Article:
The Social Architecture of Anxiety and Potential Role of Music Therapy


  • Rebecca Zarate Lesley University



anxiety, social justice, humanitarianism, interdisciplinary research, improvisation


According to the World Health Organization (WHO, 2009), anxiety has become a serious international threat to global health, productivity, and sensibility. When a person suffers from anxiety, it impacts all aspects of their well-being as well as that of people close to them. This paper discusses the presence and impact of anxiety as a relational, multisensory, and embodied experience that occurs as a result of internal and external social environmental stressors. It supports the theory that the individual and collective impact of anxiety is an operational social construct produced from a deeply rooted history of competitive individualism, power in relationships and issues of difference in society. The way in which the field of music therapy currently conceptualizes anxiety suggests that more studies are needed to specifically target the larger relational and social contexts of anxiety. Thus, providing the potential for increasing the body of knowledge for the field and opportunities for music therapists to think and practice from such a critical perspective.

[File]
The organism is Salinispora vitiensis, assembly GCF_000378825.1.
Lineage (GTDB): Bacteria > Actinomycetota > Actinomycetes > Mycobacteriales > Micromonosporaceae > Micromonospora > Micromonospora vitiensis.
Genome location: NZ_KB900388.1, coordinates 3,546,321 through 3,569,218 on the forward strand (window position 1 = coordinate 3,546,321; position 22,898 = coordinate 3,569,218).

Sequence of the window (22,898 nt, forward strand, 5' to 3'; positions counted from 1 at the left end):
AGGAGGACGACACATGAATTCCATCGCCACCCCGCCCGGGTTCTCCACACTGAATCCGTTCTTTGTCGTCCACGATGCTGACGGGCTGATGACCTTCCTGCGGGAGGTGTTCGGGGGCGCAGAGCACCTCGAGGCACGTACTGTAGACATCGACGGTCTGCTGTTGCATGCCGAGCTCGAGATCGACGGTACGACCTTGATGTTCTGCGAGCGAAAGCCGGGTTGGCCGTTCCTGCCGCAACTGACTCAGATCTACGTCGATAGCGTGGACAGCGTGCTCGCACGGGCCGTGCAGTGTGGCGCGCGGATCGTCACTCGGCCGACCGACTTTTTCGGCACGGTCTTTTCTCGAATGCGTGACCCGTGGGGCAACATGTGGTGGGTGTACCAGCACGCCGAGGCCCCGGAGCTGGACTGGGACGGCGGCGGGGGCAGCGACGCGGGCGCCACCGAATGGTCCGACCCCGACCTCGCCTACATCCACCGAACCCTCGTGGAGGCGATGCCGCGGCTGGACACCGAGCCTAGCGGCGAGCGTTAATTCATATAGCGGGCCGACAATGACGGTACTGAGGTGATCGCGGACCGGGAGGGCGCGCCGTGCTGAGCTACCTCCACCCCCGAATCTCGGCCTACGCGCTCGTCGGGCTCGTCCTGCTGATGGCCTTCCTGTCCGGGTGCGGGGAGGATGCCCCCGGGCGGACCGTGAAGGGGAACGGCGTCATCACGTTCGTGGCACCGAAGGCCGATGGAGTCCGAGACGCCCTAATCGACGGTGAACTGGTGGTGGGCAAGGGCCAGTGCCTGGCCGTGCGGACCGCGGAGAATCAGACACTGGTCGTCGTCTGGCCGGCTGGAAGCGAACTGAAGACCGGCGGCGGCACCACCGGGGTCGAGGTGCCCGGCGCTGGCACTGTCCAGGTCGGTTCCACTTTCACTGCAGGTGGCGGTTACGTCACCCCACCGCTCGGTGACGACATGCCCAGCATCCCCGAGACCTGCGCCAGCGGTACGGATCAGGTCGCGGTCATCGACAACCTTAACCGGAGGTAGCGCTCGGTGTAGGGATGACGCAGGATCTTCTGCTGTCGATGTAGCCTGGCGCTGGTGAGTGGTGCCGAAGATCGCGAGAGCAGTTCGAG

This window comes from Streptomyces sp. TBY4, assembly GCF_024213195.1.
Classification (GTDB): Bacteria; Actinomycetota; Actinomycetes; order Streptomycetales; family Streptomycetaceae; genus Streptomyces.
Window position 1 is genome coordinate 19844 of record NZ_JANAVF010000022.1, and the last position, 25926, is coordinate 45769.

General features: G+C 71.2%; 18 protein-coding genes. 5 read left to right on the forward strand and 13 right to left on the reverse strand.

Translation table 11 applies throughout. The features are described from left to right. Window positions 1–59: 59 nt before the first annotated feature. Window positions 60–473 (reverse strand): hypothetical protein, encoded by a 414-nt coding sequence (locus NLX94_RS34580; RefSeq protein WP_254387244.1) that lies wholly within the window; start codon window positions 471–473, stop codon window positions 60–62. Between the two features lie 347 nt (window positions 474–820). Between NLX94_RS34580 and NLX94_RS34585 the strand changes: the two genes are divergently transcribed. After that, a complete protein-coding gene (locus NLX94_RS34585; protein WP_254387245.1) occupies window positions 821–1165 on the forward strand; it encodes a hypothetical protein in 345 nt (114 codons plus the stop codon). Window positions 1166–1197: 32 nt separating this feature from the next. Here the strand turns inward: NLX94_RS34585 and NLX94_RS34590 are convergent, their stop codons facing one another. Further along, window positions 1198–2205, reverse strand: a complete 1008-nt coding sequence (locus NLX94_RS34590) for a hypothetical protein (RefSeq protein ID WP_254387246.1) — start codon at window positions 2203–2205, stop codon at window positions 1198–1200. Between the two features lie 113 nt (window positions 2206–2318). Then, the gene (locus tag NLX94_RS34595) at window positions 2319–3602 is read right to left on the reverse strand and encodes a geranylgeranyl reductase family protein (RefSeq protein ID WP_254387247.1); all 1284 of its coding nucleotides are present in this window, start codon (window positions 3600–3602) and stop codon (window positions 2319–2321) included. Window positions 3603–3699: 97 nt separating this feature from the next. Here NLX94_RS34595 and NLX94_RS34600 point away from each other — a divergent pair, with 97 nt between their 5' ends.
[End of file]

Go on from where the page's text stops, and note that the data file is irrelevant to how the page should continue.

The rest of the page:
Author Biography

Rebecca Zarate, Lesley University

Rebecca Zarate is Assistant Professor, Music Therapy Coordinator and doctoral program faculty, Division of Expressive Therapies, Graduate School of Arts and Social Sciences.




How to Cite

Zarate, R. (2016). The Social Architecture of Anxiety and Potential Role of Music Therapy. Voices: A World Forum for Music Therapy, 16(1).